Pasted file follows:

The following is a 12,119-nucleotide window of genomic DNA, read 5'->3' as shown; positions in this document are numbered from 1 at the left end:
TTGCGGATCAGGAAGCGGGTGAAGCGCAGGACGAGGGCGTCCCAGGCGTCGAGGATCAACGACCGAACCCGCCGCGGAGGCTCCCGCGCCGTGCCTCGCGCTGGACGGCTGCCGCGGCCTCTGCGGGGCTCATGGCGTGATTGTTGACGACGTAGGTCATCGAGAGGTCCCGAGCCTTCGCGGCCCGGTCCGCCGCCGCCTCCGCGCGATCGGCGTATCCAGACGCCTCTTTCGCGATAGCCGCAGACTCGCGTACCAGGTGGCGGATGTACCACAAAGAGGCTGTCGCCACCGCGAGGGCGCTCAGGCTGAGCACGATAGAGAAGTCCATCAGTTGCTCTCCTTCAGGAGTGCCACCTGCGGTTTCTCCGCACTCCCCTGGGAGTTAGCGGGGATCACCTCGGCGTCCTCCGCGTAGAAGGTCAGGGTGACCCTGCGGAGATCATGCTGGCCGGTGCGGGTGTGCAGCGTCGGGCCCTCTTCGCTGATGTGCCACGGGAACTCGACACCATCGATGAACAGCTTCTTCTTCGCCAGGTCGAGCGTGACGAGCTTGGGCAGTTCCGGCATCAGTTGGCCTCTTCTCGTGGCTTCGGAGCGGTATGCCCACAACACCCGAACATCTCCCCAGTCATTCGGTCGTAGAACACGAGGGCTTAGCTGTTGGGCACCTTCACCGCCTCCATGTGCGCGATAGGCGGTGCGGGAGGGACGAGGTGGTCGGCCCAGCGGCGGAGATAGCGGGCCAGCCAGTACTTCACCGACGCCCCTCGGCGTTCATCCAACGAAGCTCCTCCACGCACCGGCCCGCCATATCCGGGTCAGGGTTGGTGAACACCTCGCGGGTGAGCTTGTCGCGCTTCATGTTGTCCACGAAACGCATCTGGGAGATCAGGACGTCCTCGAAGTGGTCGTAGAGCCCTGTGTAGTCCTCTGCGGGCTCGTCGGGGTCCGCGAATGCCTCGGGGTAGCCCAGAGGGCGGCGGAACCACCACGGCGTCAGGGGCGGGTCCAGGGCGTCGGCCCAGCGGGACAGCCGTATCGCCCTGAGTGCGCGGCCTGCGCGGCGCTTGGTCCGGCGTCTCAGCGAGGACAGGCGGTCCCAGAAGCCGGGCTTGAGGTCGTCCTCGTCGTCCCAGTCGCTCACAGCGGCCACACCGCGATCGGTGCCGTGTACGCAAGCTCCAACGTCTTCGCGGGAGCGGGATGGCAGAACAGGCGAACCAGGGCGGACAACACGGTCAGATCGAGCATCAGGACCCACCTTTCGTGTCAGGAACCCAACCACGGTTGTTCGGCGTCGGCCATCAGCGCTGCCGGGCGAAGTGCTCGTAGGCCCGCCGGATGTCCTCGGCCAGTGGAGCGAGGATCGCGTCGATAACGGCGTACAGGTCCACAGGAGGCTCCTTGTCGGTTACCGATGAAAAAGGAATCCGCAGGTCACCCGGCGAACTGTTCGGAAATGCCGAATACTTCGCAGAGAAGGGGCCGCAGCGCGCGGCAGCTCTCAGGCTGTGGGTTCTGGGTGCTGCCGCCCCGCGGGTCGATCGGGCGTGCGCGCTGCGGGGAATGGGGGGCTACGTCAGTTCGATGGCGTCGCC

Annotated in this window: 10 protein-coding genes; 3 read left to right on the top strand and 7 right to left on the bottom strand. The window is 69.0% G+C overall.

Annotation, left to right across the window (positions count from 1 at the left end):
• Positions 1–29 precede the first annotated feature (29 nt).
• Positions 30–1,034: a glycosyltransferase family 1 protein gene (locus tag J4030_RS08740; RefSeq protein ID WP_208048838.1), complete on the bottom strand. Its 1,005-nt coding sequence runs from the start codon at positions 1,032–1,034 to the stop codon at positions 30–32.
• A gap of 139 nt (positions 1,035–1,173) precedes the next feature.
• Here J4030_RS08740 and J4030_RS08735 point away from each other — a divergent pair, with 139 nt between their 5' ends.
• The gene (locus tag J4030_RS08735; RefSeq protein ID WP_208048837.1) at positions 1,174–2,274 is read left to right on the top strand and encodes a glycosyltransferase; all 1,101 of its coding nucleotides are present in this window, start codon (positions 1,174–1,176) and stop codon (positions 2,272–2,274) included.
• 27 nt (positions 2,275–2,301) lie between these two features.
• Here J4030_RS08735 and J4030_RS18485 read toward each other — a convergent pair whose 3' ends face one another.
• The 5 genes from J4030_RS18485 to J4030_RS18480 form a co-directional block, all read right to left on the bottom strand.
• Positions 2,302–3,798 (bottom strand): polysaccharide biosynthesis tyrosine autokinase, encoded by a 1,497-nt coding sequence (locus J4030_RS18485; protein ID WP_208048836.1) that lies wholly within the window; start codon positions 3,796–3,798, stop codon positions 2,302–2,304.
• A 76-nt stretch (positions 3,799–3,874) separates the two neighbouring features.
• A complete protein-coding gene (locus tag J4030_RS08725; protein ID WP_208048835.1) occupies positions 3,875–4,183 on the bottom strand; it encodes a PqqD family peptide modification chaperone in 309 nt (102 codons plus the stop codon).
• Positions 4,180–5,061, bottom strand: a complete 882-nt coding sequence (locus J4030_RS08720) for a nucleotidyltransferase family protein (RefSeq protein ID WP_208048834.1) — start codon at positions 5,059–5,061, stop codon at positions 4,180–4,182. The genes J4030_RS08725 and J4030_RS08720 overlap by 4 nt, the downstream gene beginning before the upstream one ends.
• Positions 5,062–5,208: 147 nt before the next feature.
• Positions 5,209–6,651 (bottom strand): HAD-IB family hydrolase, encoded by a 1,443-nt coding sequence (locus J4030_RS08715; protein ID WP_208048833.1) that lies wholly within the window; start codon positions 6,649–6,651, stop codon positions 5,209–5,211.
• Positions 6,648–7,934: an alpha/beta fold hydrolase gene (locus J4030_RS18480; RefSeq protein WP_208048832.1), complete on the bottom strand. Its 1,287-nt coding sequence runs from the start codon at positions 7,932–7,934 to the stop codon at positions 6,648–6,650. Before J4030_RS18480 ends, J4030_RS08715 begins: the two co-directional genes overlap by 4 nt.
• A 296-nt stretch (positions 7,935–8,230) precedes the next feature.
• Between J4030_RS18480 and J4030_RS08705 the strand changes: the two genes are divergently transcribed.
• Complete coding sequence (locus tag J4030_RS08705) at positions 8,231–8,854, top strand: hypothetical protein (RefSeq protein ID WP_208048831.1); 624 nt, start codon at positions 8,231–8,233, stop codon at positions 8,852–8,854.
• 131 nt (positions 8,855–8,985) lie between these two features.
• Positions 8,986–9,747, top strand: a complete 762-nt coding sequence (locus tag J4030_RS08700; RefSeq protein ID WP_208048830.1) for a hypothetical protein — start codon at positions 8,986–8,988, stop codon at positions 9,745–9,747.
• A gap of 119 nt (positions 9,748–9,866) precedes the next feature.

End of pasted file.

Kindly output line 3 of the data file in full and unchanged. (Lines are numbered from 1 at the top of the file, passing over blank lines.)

Annotated in this window: 10 protein-coding genes; 3 read left to right on the top strand and 7 right to left on the bottom strand. The window is 69.0% G+C overall.